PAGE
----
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Having decided to return to coding some of the physical problems that I require solving(in lieu say, of Mathematica), I endeavored to adapt the Crank-Nicolson to my needs, but, in order to test my algorithm, I had first attempted to resolve the common and trivial heat equation, in one dimension, e.g [tex] \alpha\frac{\partial^2u}{\partial x^2} = \frac{\partial u}{\partial t} [/tex], with some plain boundary conditions, that is u(x, 0) = some trivial function(sine times cosine) and u(0, t) = 10(or some value), and at the end-point(10, t in this case), the same(essentially a rod kept at both ends at an equal temperature).

The results however, are unsatisfactory; For sake of my equation, I used:

[tex] \beta u^{i+1}_{j+1}+(1+2\beta)u^{i+1}_{j}+\beta u^{i+1}_{j-1}=u^{i}_{j} [/tex]

Where beta is a constant derived from my step sizes(i.e, dx, dt) and i & j denote the step in time and displacement respectively.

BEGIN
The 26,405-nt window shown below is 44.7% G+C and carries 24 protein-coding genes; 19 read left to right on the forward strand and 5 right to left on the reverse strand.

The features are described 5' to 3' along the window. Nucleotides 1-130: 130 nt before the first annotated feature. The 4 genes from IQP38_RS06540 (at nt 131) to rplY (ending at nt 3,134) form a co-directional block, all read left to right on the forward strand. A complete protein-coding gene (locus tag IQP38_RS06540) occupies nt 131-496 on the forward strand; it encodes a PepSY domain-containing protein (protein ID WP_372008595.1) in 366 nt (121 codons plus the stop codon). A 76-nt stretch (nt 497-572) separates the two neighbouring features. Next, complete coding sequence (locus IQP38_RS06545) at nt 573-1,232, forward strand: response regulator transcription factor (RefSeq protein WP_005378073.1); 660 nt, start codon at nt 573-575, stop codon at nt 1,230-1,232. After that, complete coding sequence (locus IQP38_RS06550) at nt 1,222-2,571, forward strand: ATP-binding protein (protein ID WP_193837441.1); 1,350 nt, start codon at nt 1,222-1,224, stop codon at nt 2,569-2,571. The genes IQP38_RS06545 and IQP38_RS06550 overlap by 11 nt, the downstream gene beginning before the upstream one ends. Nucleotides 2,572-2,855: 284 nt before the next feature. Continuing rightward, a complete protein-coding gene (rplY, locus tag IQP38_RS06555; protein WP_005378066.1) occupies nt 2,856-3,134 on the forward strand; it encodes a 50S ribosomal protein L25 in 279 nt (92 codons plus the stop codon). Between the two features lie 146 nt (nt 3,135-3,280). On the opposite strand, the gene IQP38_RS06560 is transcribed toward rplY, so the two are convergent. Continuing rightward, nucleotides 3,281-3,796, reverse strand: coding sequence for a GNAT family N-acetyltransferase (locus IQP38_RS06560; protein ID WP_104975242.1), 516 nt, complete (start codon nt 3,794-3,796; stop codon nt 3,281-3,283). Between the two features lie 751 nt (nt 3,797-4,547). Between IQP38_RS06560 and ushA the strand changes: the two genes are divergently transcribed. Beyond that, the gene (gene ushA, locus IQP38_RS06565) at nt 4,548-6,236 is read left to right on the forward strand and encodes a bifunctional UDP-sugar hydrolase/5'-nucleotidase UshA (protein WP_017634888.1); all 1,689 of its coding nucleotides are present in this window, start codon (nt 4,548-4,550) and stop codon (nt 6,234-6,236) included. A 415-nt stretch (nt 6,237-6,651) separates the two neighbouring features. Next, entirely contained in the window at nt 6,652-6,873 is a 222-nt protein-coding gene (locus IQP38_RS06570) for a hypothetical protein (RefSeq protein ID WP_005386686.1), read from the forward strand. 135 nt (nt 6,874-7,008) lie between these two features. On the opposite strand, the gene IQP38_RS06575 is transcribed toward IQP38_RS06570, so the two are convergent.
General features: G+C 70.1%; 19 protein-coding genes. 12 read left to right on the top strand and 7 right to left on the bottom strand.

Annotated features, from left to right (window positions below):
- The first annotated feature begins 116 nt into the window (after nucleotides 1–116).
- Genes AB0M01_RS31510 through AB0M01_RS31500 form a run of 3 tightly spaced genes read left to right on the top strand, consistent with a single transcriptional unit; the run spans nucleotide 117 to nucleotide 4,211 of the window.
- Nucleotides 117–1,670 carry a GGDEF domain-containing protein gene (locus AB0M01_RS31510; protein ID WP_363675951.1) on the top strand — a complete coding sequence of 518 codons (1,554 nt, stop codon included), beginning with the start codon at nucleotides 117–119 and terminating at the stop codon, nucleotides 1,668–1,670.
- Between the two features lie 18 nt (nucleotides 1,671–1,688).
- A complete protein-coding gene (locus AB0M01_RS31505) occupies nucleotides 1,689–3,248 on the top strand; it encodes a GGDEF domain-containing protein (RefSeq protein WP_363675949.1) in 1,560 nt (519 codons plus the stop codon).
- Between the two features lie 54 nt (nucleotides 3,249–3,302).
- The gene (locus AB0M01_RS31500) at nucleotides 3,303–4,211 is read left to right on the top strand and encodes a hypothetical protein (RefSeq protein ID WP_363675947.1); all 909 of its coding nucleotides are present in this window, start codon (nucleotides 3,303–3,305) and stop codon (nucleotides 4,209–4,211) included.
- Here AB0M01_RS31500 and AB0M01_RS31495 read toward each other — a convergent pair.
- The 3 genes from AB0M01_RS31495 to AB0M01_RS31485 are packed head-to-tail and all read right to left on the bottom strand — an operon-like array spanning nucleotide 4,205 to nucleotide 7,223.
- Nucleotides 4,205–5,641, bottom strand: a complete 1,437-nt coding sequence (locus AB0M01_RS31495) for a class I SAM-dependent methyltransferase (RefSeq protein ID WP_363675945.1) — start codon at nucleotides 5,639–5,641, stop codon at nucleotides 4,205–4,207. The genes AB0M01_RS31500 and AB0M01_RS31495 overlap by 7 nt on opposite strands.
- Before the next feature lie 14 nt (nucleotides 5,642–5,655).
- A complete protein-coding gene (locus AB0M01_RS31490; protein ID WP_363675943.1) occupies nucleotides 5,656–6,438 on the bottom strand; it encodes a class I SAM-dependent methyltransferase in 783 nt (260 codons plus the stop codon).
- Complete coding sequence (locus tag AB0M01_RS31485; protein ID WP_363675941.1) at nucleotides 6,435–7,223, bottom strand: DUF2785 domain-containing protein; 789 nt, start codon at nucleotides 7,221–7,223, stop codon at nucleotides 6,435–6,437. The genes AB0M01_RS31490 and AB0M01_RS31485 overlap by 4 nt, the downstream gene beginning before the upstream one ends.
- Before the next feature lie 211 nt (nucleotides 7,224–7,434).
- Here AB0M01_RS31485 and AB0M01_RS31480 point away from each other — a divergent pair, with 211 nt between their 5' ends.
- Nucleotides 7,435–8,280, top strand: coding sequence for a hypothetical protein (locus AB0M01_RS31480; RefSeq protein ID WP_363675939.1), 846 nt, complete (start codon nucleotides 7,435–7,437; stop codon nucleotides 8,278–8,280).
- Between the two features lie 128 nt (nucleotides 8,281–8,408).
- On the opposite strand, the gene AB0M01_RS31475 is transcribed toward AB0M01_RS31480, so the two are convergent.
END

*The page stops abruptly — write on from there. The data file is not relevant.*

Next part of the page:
This, as is well known, creates a tridiagonal system, which is readily evaluated for all U(i+1)ns(in my case, I've got a grid with a size of 100 units).

I've attached two graphs corresponding to the solutions; Image2 was created by Mathematica, and Image1 is done using my program. You can see the very disturbing groove that's created, that seems to wedge and ebb towards the margins of the computational region. This is, first-and-foremost, physically inaccurate, and should not occur, and in fact, using Mathematica, does not.

In short, I am reliant on your aid to solve this discrepancy,

I thank you for your attention,

Beholden,

Daniel

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# Errors in computing the Crank-Nicolson Method

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